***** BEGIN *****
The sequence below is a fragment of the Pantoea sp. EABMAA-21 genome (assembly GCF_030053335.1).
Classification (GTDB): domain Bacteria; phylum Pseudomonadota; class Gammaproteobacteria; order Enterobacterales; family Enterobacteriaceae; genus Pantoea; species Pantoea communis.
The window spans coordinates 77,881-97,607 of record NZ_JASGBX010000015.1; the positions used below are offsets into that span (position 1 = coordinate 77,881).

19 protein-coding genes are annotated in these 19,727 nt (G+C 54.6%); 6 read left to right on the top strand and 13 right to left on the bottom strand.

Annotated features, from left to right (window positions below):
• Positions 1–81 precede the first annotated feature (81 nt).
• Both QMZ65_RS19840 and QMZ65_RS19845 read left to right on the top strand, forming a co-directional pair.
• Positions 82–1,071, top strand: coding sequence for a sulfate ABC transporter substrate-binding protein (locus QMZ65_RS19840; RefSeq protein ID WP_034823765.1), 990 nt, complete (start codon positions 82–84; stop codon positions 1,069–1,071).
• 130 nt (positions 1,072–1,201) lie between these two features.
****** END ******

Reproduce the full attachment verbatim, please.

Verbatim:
The sequence below is a fragment of the Pantoea sp. EABMAA-21 genome (assembly GCF_030053335.1).
Classification (GTDB): domain Bacteria; phylum Pseudomonadota; class Gammaproteobacteria; order Enterobacterales; family Enterobacteriaceae; genus Pantoea; species Pantoea communis.
The window spans coordinates 77,881-97,607 of record NZ_JASGBX010000015.1; the positions used below are offsets into that span (position 1 = coordinate 77,881).

19 protein-coding genes are annotated in these 19,727 nt (G+C 54.6%); 6 read left to right on the top strand and 13 right to left on the bottom strand.

Annotated features, from left to right (window positions below):
• Positions 1–81 precede the first annotated feature (81 nt).
• Both QMZ65_RS19840 and QMZ65_RS19845 read left to right on the top strand, forming a co-directional pair.
• Positions 82–1,071, top strand: coding sequence for a sulfate ABC transporter substrate-binding protein (locus QMZ65_RS19840; RefSeq protein ID WP_034823765.1), 990 nt, complete (start codon positions 82–84; stop codon positions 1,069–1,071).
• 130 nt (positions 1,072–1,201) lie between these two features.